Rich Moran opened his blog on http://www.pewresearch.com on August 5, 2013 by stating:
“Female white-collar crooks face the same glass ceiling as their law-abiding peers in the corporate world: They typically hold inferior positions to men in the criminal conspiracies in which they are engage, rarely lead a fraud ring and make significantly less money for their dirty deeds than their male accomplices.”
Why then are their sentences 3 times more harsh and excessive than similarly situated male offenders?
In a September 16, 2013 report prepared by CultureQuantiX concludes that “On average…Female sentences are three (3) times as long as Male sentences for Federal White Collar Crimes. In this report, that can be viewed in its entirety by visiting http://www.womenoverincarcerated.org,the sentences of 29 females convicted of white collar crimes who are currently incarcerated at the Federal Prison Camp Danbury, CT were analyzed against 29 males convicted of similar federal white -collar crimes. In the introduction to the study, it is pointed out that despite the complexity of influencing elements in determining a sentence, “If one group tends to have a much higher deviation (directionally) from the initial range than the other, a bias clearly exists.” 300% greater sentences for women is unquestionably biased.
Again, the question becomes why are the sentences of women in the cases so much higher? Justin Peters offers an explanation in his “A Failure of Feminism: Women are Being Systematically excluded from White-Collar Crime”. He states “The separation between what is feminine and what is criminal is sharp, whereas the dividing lines between what is masculine and what is illegal is often thin. Although male sex role norms do not prescribe crime, risk-taking and defying social convention are qualities more admired in men than women. “While that can be a plausible explanation for the underlying bias in the criminal justice system against women that produces such disparate sentences as reflected in the CultureQuantiX study, what is the fix?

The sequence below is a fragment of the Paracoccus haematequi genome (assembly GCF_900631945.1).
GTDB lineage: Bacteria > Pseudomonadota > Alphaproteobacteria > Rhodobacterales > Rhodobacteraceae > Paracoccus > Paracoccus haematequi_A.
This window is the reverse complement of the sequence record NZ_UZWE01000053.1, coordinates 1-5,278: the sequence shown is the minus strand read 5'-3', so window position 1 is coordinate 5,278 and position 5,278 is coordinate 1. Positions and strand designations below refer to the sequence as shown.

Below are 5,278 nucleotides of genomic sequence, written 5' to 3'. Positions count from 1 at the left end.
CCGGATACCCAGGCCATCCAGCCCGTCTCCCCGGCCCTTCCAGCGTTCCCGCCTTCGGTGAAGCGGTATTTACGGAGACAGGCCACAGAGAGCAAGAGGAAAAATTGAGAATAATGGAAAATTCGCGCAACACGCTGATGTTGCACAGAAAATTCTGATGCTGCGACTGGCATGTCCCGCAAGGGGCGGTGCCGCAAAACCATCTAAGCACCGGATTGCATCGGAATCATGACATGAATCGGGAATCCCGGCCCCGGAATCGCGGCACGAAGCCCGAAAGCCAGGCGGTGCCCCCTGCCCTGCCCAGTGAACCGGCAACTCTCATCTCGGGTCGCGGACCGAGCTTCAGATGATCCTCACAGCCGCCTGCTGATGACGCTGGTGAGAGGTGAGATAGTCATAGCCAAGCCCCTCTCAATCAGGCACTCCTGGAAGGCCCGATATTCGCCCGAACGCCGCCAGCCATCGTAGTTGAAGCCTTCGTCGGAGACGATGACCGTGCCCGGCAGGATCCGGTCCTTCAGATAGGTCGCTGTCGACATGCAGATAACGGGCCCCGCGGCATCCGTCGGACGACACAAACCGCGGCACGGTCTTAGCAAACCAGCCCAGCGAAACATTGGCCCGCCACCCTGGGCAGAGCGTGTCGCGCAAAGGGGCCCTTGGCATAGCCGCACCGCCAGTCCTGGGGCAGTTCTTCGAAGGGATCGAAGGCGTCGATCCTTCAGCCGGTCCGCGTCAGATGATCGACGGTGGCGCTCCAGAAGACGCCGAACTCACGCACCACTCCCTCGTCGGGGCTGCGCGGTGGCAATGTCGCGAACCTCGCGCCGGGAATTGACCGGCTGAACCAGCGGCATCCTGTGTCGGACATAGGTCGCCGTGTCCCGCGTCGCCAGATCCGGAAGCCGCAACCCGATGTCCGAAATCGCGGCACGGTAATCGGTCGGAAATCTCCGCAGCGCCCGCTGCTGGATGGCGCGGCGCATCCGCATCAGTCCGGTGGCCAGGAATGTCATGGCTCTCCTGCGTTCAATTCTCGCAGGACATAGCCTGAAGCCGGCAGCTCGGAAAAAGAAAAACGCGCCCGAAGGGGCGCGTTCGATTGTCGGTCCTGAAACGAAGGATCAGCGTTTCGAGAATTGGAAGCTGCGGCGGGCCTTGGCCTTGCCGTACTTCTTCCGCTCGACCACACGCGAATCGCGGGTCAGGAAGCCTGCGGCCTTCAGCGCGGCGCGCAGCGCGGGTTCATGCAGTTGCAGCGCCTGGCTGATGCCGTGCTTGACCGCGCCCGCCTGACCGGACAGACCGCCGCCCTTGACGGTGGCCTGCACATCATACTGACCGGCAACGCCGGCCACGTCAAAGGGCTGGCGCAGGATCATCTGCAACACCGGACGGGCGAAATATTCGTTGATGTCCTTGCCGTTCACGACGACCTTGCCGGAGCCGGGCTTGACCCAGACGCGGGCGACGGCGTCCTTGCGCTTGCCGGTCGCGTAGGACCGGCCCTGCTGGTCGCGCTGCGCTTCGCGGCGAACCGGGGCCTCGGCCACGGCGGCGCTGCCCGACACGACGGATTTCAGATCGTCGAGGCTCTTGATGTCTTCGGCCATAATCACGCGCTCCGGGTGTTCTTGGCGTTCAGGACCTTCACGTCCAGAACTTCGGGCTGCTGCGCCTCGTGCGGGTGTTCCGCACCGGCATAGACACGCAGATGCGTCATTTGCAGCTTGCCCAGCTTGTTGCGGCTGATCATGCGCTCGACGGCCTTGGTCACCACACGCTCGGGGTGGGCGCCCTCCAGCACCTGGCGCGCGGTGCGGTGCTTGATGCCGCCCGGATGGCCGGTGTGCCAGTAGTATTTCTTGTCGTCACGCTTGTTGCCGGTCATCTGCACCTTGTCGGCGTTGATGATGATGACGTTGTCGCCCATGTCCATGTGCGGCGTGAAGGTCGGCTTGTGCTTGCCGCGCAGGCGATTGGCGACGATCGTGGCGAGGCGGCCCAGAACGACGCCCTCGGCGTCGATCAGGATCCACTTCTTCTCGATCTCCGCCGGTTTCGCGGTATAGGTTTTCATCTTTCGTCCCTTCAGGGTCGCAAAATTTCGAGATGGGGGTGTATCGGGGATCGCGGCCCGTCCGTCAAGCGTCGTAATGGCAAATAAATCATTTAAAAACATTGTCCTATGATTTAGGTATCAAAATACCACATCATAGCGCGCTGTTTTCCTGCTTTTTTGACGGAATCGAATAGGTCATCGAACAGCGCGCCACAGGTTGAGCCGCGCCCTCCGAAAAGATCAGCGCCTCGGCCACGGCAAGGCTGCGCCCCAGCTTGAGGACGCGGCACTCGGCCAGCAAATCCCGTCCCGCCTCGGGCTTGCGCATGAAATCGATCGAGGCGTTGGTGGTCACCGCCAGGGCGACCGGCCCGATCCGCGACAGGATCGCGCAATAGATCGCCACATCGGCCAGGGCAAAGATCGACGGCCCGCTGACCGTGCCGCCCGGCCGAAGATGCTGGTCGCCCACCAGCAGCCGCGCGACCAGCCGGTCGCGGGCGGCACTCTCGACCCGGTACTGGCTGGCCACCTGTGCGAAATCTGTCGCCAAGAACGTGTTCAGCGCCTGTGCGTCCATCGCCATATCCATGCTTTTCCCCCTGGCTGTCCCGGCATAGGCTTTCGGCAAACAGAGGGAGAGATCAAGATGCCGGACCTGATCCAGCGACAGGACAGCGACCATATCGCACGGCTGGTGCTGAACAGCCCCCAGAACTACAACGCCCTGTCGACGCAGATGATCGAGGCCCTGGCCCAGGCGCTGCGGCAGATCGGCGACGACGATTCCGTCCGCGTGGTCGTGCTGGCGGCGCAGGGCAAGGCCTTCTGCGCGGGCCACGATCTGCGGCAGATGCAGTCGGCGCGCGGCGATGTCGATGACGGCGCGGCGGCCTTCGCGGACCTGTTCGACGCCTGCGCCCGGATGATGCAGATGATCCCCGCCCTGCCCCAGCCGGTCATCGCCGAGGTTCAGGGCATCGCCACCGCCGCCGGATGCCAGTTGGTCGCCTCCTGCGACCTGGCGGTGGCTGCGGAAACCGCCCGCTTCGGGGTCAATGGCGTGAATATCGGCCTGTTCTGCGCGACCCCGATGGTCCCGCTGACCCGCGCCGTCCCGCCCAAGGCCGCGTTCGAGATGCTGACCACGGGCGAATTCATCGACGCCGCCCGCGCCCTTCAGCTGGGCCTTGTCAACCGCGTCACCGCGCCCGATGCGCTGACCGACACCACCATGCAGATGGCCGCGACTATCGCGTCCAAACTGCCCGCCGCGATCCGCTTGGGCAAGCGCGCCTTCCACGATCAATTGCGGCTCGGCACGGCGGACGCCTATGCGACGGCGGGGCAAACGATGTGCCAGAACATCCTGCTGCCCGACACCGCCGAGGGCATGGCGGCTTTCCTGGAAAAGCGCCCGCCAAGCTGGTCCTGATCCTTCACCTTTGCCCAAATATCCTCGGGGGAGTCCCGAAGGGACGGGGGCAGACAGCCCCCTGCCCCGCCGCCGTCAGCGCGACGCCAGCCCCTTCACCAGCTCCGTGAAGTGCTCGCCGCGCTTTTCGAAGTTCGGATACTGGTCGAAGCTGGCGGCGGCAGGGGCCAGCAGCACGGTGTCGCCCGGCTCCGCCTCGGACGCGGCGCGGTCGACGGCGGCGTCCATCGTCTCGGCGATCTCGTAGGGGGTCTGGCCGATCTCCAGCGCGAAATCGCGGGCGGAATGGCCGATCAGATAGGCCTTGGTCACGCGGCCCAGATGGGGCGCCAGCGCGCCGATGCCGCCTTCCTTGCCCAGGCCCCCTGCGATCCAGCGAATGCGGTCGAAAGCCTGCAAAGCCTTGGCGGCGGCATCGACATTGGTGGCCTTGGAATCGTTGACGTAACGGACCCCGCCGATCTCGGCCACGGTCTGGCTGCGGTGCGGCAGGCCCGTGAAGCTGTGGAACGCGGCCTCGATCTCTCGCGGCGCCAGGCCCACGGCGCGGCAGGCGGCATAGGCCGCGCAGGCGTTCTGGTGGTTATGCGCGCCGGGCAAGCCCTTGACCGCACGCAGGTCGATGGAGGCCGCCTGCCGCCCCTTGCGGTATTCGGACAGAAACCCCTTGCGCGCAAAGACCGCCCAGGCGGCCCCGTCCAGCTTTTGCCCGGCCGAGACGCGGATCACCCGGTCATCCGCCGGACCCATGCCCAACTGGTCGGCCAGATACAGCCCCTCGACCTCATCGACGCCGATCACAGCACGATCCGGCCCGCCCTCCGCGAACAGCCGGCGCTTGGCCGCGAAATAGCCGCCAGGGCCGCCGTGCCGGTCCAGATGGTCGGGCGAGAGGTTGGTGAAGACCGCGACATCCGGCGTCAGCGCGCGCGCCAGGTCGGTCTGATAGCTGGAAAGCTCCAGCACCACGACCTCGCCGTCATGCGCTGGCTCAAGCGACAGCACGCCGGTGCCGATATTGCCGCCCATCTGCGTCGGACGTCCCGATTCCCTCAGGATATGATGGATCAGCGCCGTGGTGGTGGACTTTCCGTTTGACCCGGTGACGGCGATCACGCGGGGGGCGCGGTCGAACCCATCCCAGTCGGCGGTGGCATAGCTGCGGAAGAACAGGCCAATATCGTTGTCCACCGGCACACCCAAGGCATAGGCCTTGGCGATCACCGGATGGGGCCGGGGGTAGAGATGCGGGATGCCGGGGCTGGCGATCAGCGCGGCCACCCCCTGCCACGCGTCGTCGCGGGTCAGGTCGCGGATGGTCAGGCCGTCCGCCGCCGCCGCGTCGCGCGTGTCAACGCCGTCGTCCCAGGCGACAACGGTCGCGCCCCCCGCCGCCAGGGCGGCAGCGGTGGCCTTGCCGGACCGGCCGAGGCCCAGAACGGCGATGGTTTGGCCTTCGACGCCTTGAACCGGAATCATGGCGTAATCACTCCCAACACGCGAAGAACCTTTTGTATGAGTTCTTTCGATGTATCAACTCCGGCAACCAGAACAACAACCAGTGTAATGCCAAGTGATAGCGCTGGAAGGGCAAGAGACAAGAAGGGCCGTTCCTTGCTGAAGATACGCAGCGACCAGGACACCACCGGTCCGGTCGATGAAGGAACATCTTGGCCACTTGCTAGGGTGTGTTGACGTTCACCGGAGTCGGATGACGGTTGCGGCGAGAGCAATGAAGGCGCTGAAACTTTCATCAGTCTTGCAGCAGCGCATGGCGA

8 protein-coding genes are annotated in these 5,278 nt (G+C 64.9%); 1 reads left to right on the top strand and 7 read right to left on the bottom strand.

In a recent address before the American Bar Association, U.S. Attorney General Eric Holder called the 20% disparity existent between drug sentences of Black and Latino males and similarly situated white male offenders “shameful”. What are policy makers saying about a 300% sentence disparity between males and similarly situated women in white collar sentencing? Shortly after its release the CultureQuantiX study and a bill proposing the reinstatement of Federal Parole (One Shot Bill) were forwarded to members of Congress, U.S. Attorney General Eric Holder, as well as President Obama and the First Lady. The study as well as the One Shot Bill can both be viewed on www. womenoverincarcerated.org. Those adversely affected by those harsh sentences are eagerly awaiting not only their response, but their action. The Fair Sentencing Act was passed to remedy the race disparity in drug cases. Similar legislation should be developed to offset the negative consequences of bad sentencing practice against women white-collar crime offenders. Until that happens, a larger fix for national disparities should be established immediately.
Reinstating Federal Parole would alleviate nationwide disparities for all federal inmates who have been sentenced after the creation of the U.S. Sentencing Commission. Federal Parole was eliminated when this Commission was created with the purpose of avoiding nationwide sentencing disparities. That move was a huge criminal justice policy failure leading to the explosion of the federal prison population. The number of female inmates alone increased 600% between 1980 and 2010!